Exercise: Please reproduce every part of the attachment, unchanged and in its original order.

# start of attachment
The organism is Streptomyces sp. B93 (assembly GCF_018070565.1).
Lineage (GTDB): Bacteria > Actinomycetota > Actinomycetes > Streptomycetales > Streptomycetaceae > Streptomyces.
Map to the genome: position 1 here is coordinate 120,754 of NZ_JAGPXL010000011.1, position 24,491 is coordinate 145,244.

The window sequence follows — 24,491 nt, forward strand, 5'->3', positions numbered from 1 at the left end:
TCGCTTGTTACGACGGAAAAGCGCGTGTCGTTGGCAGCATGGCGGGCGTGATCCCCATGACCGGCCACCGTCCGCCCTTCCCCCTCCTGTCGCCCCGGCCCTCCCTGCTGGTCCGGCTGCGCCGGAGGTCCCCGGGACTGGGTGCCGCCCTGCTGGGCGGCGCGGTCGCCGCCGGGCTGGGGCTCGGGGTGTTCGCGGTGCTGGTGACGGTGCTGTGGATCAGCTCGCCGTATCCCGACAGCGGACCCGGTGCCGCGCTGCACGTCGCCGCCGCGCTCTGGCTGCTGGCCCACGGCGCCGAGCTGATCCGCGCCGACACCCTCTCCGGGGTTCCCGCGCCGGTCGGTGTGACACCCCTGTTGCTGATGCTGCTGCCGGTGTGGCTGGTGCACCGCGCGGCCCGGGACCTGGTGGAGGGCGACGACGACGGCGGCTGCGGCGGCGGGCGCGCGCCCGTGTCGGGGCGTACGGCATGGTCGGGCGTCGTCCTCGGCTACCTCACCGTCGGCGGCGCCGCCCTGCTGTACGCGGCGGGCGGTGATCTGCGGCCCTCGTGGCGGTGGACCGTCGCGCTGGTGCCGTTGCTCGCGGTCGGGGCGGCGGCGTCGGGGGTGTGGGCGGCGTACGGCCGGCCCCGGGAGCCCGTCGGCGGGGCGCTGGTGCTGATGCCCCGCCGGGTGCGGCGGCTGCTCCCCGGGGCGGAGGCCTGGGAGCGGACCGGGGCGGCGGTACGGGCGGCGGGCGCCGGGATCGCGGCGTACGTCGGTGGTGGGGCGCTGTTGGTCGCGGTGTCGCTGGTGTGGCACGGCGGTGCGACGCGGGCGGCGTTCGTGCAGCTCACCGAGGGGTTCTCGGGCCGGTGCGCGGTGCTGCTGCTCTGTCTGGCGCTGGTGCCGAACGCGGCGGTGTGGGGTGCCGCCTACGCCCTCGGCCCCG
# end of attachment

The organism is Streptomyces sp. B93 (assembly GCF_018070565.1).
Lineage (GTDB): Bacteria > Actinomycetota > Actinomycetes > Streptomycetales > Streptomycetaceae > Streptomyces.
Map to the genome: position 1 here is coordinate 120,754 of NZ_JAGPXL010000011.1, position 24,491 is coordinate 145,244.

The window sequence follows — 24,491 nt, forward strand, 5'->3', positions numbered from 1 at the left end:
TCGCTTGTTACGACGGAAAAGCGCGTGTCGTTGGCAGCATGGCGGGCGTGATCCCCATGACCGGCCACCGTCCGCCCTTCCCCCTCCTGTCGCCCCGGCCCTCCCTGCTGGTCCGGCTGCGCCGGAGGTCCCCGGGACTGGGTGCCGCCCTGCTGGGCGGCGCGGTCGCCGCCGGGCTGGGGCTCGGGGTGTTCGCGGTGCTGGTGACGGTGCTGTGGATCAGCTCGCCGTATCCCGACAGCGGACCCGGTGCCGCGCTGCACGTCGCCGCCGCGCTCTGGCTGCTGGCCCACGGCGCCGAGCTGATCCGCGCCGACACCCTCTCCGGGGTTCCCGCGCCGGTCGGTGTGACACCCCTGTTGCTGATGCTGCTGCCGGTGTGGCTGGTGCACCGCGCGGCCCGGGACCTGGTGGAGGGCGACGACGACGGCGGCTGCGGCGGCGGGCGCGCGCCCGTGTCGGGGCGTACGGCATGGTCGGGCGTCGTCCTCGGCTACCTCACCGTCGGCGGCGCCGCCCTGCTGTACGCGGCGGGCGGTGATCTGCGGCCCTCGTGGCGGTGGACCGTCGCGCTGGTGCCGTTGCTCGCGGTCGGGGCGGCGGCGTCGGGGGTGTGGGCGGCGTACGGCCGGCCCCGGGAGCCCGTCGGCGGGGCGCTGGTGCTGATGCCCCGCCGGGTGCGGCGGCTGCTCCCCGGGGCGGAGGCCTGGGAGCGGACCGGGGCGGCGGTACGGGCGGCGGGCGCCGGGATCGCGGCGTACGTCGGTGGTGGGGCGCTGTTGGTCGCGGTGTCGCTGGTGTGGCACGGCGGTGCGACGCGGGCGGCGTTCGTGCAGCTCACCGAGGGGTTCTCGGGCCGGTGCGCGGTGCTGCTGCTCTGTCTGGCGCTGGTGCCGAACGCGGCGGTGTGGGGTGCCGCCTACGCCCTCGGCCCCG